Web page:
This must-see art experience is supported by Wellington-based, global visual effects studio, Weta Digital, and is a part of a programme of free installations curated by Reihana, running across the region throughout the Festival. A Leader Partner of the Festival since 2010, Weta Digital is honoured to be partnering with Lisa Reihana and helping to bring her dynamic and evocative programme to Wellingtonians and all those experiencing her exhibitions.
Mere Boynton, Director Ngā Toi Māori says: “Lisa is one of our seminal artists and we are proud to give her the platform she deserves as one of the country’s most prolific visual artists and as the Festival’s Artist in Focus.
“Her work explores our stories and history in a way that is engaging for new audiences and for our rangatahi. We are thrilled to bring in Pursuit of Venus [infected] back to Aotearoa to celebrate this internationally renowned work.”
With more new works by Aotearoa New Zealand artists than ever before, audiences can expect to be transported to other worlds and times whilst remaining grounded in this special place we call home.
Audiences of all ages can head to outer space this summer in the immersive arts experience Destination Mars.
The latest interactive encounter by HACKMAN, makers of the hugely popular APOLLO 13: Mission Control, this 45-minute experience is a high stakes space mission set on the planet Mars in the year 2034, in a giant dome environment. High-tech yet full of heart, this is made for grown-ups and intrepid kids aged six and above. At Te Papa from 11 December 2021 until 20 March 2022.
Destination Mars and in Pursuit of Venus [infected] will be able to operate in Covid-19 alert level 2.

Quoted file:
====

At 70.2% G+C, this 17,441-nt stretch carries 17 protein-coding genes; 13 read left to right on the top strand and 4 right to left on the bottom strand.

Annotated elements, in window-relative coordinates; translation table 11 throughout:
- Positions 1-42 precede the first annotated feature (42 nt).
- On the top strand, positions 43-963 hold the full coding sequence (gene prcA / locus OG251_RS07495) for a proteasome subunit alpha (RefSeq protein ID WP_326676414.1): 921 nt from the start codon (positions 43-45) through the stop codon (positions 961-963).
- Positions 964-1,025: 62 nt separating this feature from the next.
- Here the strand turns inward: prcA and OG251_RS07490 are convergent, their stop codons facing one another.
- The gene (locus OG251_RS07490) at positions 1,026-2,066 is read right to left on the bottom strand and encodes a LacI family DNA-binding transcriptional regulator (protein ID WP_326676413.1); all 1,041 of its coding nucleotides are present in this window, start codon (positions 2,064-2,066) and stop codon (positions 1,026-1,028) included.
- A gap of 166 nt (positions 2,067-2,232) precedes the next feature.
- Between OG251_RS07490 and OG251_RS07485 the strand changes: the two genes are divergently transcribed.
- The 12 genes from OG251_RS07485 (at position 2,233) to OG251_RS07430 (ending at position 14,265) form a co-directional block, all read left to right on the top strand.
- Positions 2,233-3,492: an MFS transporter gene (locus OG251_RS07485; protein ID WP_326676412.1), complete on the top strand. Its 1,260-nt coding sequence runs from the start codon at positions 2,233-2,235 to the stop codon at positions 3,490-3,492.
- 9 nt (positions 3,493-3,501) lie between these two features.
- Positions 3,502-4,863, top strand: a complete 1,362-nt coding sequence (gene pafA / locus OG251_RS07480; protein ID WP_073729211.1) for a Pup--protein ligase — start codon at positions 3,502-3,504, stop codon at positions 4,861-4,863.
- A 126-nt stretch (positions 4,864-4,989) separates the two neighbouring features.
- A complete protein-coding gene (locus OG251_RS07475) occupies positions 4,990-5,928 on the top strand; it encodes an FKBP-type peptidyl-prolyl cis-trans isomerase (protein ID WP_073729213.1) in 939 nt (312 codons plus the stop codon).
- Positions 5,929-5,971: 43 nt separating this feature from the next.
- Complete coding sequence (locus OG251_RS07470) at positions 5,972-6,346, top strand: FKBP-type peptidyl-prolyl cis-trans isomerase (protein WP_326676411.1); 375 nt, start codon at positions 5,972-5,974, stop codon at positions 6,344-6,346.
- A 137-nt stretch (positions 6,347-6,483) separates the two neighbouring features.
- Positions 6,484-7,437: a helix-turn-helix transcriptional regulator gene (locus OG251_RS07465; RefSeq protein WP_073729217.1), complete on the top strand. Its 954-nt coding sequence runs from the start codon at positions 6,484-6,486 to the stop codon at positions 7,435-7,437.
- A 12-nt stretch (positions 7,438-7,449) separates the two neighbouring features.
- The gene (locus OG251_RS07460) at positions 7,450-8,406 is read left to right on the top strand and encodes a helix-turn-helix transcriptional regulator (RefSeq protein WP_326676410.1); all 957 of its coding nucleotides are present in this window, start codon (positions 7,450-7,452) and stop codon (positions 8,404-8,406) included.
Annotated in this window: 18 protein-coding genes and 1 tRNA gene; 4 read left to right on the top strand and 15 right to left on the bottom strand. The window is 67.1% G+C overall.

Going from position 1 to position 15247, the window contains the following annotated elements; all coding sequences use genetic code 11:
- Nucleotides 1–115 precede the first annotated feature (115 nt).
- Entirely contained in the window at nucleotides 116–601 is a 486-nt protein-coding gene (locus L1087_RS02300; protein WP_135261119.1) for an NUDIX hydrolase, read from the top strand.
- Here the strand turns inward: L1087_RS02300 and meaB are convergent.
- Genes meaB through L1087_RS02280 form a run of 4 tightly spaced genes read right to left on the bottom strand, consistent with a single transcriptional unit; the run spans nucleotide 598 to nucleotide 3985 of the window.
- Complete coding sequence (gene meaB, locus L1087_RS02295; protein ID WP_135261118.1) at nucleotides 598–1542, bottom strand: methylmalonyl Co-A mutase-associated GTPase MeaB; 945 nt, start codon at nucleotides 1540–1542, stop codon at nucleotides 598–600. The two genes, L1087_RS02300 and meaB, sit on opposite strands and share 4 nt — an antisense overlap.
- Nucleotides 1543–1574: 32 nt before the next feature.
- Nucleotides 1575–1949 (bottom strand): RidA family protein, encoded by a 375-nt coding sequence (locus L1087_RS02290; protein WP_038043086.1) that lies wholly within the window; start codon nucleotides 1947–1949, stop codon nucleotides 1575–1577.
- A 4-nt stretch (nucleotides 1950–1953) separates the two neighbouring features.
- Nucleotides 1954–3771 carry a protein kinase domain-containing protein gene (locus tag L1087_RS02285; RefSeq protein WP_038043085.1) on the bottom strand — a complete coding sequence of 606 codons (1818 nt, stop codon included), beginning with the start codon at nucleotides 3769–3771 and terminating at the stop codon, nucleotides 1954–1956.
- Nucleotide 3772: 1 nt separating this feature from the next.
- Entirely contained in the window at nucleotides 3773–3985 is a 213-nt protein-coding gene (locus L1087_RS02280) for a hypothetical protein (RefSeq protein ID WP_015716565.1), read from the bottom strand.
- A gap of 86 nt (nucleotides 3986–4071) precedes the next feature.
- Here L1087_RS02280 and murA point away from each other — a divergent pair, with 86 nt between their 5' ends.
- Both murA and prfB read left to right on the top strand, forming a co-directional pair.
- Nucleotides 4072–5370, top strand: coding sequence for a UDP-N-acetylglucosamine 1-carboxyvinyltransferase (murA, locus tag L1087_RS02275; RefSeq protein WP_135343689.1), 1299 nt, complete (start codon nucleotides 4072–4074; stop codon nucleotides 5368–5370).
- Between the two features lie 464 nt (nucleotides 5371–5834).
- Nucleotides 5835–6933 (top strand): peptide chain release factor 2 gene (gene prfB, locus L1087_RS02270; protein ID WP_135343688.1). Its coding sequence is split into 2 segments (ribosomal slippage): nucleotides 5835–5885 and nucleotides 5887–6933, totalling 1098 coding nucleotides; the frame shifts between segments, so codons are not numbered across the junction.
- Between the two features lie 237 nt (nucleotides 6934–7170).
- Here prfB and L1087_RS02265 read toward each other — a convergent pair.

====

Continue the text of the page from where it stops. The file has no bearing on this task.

Wellington audiences will also have the chance to witness the must-see theatre event of 2021, The Haka Party Incident, which resurrects the eventful day in 1979 when a group of University of Auckland engineering students rehearsing their annual tradition of a mock haka were challenged by the activist group, He Taua. The incident sent ripples through the nation and changed race relations forever.
Crafted by award-winning film-maker and theatre director Katie Wolfe, The Haka Party Incident is verbatim theatre that innovatively combines documentary and kapa haka to thrilling effect.
Described by a New Zealand Herald reviewer during its two week sell-out season in Auckland as “an innovative, brilliant piece of theatre all New Zealanders need to see”, The Haka Party Incident will run at the Festival from 16 March - 20 March 2022 in the Opera House.
Don’t miss the spectacle event of the Festival by choreographer Malia Johnston (Show Director, World of WearableArt) alongside an exceptional team of creative artists and performers. A breathtaking display featuring aerialists, live musicians and dance artists. In BELLE – A performance of air, transformation is created with light, as the performers disappear and reappear like magic.